Daily Telegraph 27 February 2018
The Royal Commission into financial services kicked off with public hearings.
The second most common source of complaints so far have been recorded against superannuation funds. This makes sense, our $2 trillion superannuation system is now the second biggest part of the financial sector.
If only the full truth were known, there would be riots.
There is a reason the powerful industry superannuation fund lobby wanted superannuation carved out of the Royal Commission despite it being a systemically important part of Australia’s financial system.
The reason is money. Pure self-interest. As former NSW Premier Jack Lang famously said eight decades ago “in the great race of life, always back self-interest, at least you know it’s trying.”
Industry superannuation funds are some of Australia’s biggest self-promoters.
Last year they spent $37 million on advertising – much of it to stop laws to make super funds work in the public interest – more transparency and fewer rorts.
The $37 million of workers’ savings spent on advertising is closer to a justifiable business expense than direct cash payments to political campaigners such as unions.
Yet this is precisely the great dirty secret of financial services: over the past decade industry super has sent over $50 million of workers’ retirement savings to support affiliated trade unions. The same unions that have been suffering chronically declining membership.
Australian Electoral Commission returns show the opaquely named payments as “other receipts” - these are simply direct payments of real cash to unions.
Without change, payments from industry super funds to unions will balloon to $22 million each year within a decade.
Industry super funds hilariously claim to be “not for profit” and many people believe it.
This claim would have no credibility were these payments better known.
As union representation heads to less than 10 per cent, unions are getting richer than ever on workers’ hard earned cash.
There is a litany of examples where unions have put their own interests ahead of the people they claim to represent.
From family board appointments to cover ups, to failed mergers to secret payments, it is a smorgasbord of self interest.
In coming weeks, I will profile these issues with real examples which should be the focus of the Commission’s attention.
There are two sets of laws the union movement will do anything to preserve because they provide the cover for this great transfer of wealth from people to union bosses.
The first is the rule that lets super funds have any type of board it wants.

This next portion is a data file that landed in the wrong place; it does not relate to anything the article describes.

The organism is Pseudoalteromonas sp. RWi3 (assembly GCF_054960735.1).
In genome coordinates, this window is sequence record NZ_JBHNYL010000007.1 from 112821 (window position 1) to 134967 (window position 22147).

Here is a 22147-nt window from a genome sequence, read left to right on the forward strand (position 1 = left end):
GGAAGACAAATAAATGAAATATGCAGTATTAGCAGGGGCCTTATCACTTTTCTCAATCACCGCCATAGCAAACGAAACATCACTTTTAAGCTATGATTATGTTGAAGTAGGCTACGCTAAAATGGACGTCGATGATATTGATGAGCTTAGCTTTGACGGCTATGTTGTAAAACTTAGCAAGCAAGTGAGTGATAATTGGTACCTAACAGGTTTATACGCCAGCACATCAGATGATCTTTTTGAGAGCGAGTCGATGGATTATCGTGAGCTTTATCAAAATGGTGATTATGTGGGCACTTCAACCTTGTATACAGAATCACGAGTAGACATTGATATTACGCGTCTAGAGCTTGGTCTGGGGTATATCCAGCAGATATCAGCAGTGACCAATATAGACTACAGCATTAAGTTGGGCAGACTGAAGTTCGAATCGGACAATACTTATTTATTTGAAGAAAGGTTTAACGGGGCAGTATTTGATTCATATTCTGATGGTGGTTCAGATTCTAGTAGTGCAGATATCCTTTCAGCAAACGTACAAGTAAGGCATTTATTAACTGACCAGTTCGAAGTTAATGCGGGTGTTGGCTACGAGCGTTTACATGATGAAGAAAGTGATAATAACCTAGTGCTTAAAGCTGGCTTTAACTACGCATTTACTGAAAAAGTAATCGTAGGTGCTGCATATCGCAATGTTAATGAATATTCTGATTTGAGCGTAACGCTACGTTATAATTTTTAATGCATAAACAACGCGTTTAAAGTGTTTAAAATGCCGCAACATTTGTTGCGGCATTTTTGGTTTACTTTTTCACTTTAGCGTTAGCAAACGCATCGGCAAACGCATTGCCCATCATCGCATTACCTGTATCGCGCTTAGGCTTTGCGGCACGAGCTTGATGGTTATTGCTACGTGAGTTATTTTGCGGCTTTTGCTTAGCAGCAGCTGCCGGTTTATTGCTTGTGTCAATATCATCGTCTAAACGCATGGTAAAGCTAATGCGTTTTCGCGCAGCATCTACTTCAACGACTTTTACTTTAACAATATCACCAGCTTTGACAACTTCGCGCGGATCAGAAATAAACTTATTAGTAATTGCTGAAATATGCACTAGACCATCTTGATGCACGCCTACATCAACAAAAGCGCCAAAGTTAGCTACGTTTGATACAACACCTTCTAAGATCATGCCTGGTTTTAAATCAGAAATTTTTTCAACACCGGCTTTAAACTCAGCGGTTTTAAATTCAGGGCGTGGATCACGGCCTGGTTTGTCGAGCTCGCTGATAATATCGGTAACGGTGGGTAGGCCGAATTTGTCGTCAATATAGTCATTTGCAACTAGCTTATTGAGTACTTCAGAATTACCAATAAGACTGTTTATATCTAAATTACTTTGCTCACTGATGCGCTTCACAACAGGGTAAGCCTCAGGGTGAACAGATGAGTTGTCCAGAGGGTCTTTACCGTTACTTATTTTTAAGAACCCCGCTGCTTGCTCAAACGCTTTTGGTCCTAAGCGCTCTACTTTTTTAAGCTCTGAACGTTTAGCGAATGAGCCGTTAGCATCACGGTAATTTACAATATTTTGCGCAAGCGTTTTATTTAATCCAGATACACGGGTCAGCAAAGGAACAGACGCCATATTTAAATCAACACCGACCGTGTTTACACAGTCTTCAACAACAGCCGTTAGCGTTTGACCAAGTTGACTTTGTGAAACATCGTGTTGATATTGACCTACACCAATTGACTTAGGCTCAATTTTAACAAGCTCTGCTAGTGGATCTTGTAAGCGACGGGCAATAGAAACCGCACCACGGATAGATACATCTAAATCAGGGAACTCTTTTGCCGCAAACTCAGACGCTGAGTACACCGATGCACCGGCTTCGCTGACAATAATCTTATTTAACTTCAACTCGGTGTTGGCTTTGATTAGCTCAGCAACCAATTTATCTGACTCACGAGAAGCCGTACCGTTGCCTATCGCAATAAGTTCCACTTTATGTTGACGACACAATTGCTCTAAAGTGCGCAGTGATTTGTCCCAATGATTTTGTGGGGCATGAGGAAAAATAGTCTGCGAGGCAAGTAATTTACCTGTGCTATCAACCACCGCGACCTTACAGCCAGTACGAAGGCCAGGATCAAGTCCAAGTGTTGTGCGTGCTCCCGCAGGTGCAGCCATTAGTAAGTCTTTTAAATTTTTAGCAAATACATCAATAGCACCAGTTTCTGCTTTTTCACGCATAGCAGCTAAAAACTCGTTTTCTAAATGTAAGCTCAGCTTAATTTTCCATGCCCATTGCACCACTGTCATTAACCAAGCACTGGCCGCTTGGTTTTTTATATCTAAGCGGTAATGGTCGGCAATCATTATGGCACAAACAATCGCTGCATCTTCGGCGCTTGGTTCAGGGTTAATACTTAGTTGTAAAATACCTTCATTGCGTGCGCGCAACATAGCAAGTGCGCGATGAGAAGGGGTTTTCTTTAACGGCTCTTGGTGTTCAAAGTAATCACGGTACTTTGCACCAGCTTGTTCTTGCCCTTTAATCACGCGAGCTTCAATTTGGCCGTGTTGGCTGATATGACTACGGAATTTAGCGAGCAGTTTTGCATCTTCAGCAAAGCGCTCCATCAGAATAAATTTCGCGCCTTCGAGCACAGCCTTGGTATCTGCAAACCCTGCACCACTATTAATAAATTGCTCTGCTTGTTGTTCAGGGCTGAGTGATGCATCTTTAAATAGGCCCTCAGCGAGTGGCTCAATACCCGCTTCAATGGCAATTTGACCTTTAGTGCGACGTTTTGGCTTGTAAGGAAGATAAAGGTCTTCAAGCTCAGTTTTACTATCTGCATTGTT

The board of choice for industry super funds is a one where unions take 50 per cent of the seats.
50 per cent of the board while representing 10 per cent of workers! Sound like a time warp?
It is a remnant of the 1980s when super was set up and union representation levels were closer to 50 per cent.
For the last 30 years, this has locked effective control of industry super in the hands of unions.
Major financial reviews for both Liberal and Labor governments have recommended this law be changed to require compulsory independent directors.
In 2010 former ASIC Deputy Commissioner Jeremy Cooper’s structural review of superannuation recommended at least one third of superannuation directors be independent.
In 2015 former Commonwealth Bank and Future Fund Head David Murray’s Financial System Inquiry recommended there be a majority of independent directors.
These repeated warnings reflect the fact no other financial sector law has remained static for 30 years.
To put this into perspective, in 1998, the Australian Prudential Regulation Authority (APRA), the financial sector’s prudential regulator was 10 years away from establishment.
The Australian Stock Exchange was just one year old and the global financial crisis was 20 years away.
No one would argue any financial or public institution should have a 1988 governance model in 2018.
Doing so would mean banks would hold next to no mandatory capital against their liabilities, there would be no ASX corporate governance disclosures, no UN principles of responsible investment and no comprehensive supervision of major financial institutions.
The second law the industry super tycoons want to keep is the very mechanism for receiving big money through industrial laws.
Each and every year, industry super funds receive over $9 billion in compulsory super contributions which are allocated by the Orwellian Fair Work Commission.
Award workers who do not choose a fund are automatically allocated to a fund the Fair Work Commission has picked after receiving advice from the union.
The union owns the fund and takes half the board seats.
Howling conflict some would say.
It might be better described as making the unions judge and jury or putting Dracula in charge of the blood bank.
These FWC-selected funds become compulsory for small businesses – they cannot select a different fund for their employees. In many cases, workers are also unable to get out of an industry fund into another.
Both of the major reviews conducted in the past decade have also recommended this system be dismantled.
Unions have done everything to preserve their status as financial tycoons.
But they surely won’t survive the Royal Commission with their governance and Fair Work Commission lurks intact.